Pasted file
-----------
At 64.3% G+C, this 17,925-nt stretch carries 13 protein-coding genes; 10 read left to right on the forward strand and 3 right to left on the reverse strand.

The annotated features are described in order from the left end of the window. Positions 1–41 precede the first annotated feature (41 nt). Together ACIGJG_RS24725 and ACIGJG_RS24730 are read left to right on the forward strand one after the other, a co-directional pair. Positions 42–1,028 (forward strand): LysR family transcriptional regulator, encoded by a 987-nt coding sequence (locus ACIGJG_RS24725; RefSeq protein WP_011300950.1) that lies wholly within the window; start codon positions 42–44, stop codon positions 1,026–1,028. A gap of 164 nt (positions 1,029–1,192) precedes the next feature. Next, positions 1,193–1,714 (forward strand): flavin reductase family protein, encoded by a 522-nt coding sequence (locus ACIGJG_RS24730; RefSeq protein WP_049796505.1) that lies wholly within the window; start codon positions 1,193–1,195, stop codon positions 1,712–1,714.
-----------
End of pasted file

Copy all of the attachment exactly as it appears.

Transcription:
At 64.3% G+C, this 17,925-nt stretch carries 13 protein-coding genes; 10 read left to right on the forward strand and 3 right to left on the reverse strand.

The annotated features are described in order from the left end of the window. Positions 1–41 precede the first annotated feature (41 nt). Together ACIGJG_RS24725 and ACIGJG_RS24730 are read left to right on the forward strand one after the other, a co-directional pair. Positions 42–1,028 (forward strand): LysR family transcriptional regulator, encoded by a 987-nt coding sequence (locus ACIGJG_RS24725; RefSeq protein WP_011300950.1) that lies wholly within the window; start codon positions 42–44, stop codon positions 1,026–1,028. A gap of 164 nt (positions 1,029–1,192) precedes the next feature. Next, positions 1,193–1,714 (forward strand): flavin reductase family protein, encoded by a 522-nt coding sequence (locus ACIGJG_RS24730; RefSeq protein WP_049796505.1) that lies wholly within the window; start codon positions 1,193–1,195, stop codon positions 1,712–1,714.